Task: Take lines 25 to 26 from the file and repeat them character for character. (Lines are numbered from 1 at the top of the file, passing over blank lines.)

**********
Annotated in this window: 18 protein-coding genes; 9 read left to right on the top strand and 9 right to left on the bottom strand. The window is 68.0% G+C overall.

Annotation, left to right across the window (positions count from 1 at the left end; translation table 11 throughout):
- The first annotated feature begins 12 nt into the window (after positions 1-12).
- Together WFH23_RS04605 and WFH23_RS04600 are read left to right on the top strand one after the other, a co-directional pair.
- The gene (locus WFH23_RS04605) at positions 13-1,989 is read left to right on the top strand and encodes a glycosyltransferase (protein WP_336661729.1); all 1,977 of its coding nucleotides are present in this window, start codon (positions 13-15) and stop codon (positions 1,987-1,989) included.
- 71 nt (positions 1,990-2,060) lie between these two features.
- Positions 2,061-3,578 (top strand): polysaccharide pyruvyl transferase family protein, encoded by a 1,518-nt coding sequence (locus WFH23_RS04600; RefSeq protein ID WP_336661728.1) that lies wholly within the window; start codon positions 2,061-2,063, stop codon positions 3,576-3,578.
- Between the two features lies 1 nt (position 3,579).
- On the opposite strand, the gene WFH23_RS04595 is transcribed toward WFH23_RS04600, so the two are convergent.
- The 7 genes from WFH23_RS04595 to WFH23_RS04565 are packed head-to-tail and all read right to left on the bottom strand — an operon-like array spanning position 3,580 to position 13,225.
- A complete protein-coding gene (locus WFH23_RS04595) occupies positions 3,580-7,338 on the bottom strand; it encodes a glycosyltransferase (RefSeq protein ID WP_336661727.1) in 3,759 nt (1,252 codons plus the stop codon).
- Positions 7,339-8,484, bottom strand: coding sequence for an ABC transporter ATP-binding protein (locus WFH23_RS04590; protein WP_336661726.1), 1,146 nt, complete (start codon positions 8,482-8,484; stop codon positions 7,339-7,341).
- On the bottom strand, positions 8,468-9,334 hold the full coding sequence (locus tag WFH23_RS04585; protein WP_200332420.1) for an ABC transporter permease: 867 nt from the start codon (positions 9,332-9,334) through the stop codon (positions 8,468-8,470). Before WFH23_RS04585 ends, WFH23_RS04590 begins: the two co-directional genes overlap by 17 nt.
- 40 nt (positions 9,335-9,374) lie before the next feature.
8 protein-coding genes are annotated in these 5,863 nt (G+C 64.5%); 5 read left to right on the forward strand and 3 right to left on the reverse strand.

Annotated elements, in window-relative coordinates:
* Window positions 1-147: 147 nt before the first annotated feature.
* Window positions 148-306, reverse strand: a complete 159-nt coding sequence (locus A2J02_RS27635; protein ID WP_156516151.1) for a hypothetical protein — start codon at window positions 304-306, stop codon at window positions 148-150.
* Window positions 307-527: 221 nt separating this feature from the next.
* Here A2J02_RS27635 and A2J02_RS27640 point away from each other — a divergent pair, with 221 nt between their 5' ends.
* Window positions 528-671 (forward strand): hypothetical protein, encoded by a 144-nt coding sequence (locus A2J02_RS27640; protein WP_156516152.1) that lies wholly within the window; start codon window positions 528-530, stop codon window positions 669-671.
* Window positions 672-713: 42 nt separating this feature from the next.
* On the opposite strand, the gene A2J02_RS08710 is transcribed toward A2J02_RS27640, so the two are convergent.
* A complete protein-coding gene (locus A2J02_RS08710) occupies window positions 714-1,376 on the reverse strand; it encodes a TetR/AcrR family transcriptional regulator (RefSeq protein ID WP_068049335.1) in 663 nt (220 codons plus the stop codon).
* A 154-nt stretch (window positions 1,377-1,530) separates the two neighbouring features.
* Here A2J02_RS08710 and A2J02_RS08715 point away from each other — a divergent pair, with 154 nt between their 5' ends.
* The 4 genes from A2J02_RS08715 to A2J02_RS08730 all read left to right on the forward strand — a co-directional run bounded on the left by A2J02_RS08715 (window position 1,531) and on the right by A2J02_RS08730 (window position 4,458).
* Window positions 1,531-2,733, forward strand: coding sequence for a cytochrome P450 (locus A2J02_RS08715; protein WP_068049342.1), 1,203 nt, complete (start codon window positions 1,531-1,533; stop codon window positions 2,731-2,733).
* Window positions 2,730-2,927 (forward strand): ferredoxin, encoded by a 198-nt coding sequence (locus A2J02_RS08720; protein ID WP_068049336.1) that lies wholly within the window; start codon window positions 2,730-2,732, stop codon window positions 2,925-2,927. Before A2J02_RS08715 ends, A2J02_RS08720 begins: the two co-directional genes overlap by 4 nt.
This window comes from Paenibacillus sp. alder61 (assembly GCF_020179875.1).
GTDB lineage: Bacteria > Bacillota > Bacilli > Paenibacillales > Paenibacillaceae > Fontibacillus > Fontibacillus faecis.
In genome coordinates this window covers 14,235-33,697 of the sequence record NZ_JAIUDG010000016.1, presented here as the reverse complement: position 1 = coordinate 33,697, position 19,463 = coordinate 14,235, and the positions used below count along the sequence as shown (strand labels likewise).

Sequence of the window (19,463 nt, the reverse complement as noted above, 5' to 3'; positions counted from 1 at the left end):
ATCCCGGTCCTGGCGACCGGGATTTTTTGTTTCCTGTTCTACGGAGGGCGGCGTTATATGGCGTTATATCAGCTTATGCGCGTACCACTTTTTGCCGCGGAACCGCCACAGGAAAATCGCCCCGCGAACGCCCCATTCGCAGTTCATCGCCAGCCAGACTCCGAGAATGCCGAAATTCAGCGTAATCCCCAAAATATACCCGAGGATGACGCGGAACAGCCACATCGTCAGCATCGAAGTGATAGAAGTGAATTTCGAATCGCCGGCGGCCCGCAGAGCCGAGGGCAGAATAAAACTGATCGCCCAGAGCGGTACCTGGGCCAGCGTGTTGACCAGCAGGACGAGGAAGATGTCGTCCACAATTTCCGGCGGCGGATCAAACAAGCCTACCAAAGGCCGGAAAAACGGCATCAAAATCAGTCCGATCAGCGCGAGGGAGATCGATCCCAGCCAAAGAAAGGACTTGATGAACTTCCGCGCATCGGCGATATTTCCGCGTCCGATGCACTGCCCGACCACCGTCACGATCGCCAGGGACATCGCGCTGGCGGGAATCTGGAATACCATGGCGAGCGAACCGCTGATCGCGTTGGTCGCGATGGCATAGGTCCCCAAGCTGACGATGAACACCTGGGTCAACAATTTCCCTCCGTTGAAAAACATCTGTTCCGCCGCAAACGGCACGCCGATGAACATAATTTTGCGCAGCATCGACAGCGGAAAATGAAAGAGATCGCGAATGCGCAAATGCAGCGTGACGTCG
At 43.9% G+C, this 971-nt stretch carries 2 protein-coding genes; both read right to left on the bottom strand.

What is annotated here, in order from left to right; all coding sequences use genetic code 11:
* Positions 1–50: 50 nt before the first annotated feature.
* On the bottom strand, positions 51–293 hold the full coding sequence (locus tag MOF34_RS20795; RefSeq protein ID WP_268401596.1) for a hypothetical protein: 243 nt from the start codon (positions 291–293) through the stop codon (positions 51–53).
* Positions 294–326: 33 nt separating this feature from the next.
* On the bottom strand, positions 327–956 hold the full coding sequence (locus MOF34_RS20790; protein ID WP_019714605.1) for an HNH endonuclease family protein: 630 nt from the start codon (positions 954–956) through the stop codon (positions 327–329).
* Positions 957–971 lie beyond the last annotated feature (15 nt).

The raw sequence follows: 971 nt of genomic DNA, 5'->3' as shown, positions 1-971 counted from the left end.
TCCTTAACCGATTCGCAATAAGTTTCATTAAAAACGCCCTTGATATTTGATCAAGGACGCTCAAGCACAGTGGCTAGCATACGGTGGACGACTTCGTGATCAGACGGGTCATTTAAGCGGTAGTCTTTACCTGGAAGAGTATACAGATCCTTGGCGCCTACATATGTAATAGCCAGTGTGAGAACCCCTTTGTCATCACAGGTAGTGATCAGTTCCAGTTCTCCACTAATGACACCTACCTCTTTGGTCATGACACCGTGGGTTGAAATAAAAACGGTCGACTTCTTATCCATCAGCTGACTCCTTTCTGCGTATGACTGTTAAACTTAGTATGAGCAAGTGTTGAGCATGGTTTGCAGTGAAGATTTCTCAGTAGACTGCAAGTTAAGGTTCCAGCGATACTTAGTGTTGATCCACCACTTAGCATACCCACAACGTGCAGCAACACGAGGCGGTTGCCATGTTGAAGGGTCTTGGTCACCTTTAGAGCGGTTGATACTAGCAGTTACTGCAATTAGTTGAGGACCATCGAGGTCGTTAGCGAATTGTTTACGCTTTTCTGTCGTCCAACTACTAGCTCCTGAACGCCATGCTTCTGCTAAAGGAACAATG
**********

* A 154-nt stretch (window positions 1,377-1,530) separates the two neighbouring features.
* Here A2J02_RS08710 and A2J02_RS08715 point away from each other — a divergent pair, with 154 nt between their 5' ends.